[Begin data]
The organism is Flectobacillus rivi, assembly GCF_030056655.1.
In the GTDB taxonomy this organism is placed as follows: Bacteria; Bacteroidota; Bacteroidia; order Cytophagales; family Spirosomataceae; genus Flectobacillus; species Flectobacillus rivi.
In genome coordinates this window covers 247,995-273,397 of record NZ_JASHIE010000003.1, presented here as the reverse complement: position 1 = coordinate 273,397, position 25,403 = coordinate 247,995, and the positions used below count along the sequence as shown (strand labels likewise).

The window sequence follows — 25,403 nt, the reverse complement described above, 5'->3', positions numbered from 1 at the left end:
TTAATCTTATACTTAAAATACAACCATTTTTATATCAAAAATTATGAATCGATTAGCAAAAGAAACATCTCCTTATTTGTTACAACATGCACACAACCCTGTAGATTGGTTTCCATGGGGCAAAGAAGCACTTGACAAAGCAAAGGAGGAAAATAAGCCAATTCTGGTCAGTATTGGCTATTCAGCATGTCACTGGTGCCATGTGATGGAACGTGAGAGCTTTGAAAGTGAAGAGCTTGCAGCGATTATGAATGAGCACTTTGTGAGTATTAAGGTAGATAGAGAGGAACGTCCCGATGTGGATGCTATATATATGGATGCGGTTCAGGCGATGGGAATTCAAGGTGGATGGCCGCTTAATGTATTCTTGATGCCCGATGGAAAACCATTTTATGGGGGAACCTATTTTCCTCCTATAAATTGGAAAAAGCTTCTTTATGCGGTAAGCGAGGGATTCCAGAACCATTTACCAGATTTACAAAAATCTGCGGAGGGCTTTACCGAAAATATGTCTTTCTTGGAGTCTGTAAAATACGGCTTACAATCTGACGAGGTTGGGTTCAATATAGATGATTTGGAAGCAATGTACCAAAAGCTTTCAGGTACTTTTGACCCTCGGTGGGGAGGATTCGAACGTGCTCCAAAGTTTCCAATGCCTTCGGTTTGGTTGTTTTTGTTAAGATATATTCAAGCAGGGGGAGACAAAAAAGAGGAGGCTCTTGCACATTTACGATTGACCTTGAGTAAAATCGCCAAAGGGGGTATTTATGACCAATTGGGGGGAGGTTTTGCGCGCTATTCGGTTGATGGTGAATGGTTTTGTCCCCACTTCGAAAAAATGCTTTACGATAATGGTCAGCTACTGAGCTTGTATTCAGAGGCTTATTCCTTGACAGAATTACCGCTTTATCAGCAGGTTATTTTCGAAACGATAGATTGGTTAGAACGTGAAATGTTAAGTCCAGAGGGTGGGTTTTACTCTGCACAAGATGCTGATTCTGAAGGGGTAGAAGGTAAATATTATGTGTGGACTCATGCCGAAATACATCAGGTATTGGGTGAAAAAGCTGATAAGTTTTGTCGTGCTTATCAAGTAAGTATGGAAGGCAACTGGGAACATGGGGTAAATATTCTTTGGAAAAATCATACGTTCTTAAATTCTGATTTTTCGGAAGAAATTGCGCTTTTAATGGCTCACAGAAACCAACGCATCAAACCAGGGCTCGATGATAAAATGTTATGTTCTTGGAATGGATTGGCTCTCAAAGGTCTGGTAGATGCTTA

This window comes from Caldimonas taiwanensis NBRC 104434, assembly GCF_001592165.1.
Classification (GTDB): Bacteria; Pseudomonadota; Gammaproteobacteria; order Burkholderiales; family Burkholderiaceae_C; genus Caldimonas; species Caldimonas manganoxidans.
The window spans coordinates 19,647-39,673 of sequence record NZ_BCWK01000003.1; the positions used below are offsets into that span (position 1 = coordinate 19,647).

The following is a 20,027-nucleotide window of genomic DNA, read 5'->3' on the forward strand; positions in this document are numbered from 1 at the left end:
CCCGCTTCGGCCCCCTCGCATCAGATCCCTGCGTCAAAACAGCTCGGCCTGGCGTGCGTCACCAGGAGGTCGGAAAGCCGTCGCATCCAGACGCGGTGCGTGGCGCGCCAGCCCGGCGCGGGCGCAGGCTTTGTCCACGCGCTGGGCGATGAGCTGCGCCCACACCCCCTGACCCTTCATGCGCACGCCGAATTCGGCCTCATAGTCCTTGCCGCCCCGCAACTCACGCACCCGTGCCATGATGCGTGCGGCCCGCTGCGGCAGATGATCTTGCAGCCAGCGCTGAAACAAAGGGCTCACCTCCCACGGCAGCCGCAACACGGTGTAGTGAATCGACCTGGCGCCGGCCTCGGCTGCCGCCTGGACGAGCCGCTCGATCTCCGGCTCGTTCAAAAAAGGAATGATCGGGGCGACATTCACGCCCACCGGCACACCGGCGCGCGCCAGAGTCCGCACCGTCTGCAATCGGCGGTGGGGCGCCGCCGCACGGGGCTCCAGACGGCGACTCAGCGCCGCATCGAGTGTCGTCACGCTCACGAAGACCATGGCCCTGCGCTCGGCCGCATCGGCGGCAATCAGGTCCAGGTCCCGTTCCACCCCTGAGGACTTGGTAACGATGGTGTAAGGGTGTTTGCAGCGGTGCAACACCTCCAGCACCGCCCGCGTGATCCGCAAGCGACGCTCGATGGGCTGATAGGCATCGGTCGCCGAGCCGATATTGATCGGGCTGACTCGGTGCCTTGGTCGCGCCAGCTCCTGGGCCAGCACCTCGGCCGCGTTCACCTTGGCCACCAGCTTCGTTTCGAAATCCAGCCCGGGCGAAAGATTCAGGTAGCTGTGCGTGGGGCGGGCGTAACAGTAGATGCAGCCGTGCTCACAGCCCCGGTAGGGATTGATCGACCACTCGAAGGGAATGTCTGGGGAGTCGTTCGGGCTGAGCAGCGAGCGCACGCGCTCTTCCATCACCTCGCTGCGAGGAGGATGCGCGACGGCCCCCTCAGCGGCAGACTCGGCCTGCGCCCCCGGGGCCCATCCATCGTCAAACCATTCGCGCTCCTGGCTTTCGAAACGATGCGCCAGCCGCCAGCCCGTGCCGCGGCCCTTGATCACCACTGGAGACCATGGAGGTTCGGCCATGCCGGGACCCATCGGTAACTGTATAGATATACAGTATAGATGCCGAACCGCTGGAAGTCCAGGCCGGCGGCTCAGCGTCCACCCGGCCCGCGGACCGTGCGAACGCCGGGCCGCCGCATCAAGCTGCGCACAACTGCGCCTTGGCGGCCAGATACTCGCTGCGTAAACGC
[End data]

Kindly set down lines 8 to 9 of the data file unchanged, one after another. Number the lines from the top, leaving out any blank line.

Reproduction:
The window spans coordinates 19,647-39,673 of sequence record NZ_BCWK01000003.1; the positions used below are offsets into that span (position 1 = coordinate 19,647).

The following is a 20,027-nucleotide window of genomic DNA, read 5'->3' on the forward strand; positions in this document are numbered from 1 at the left end: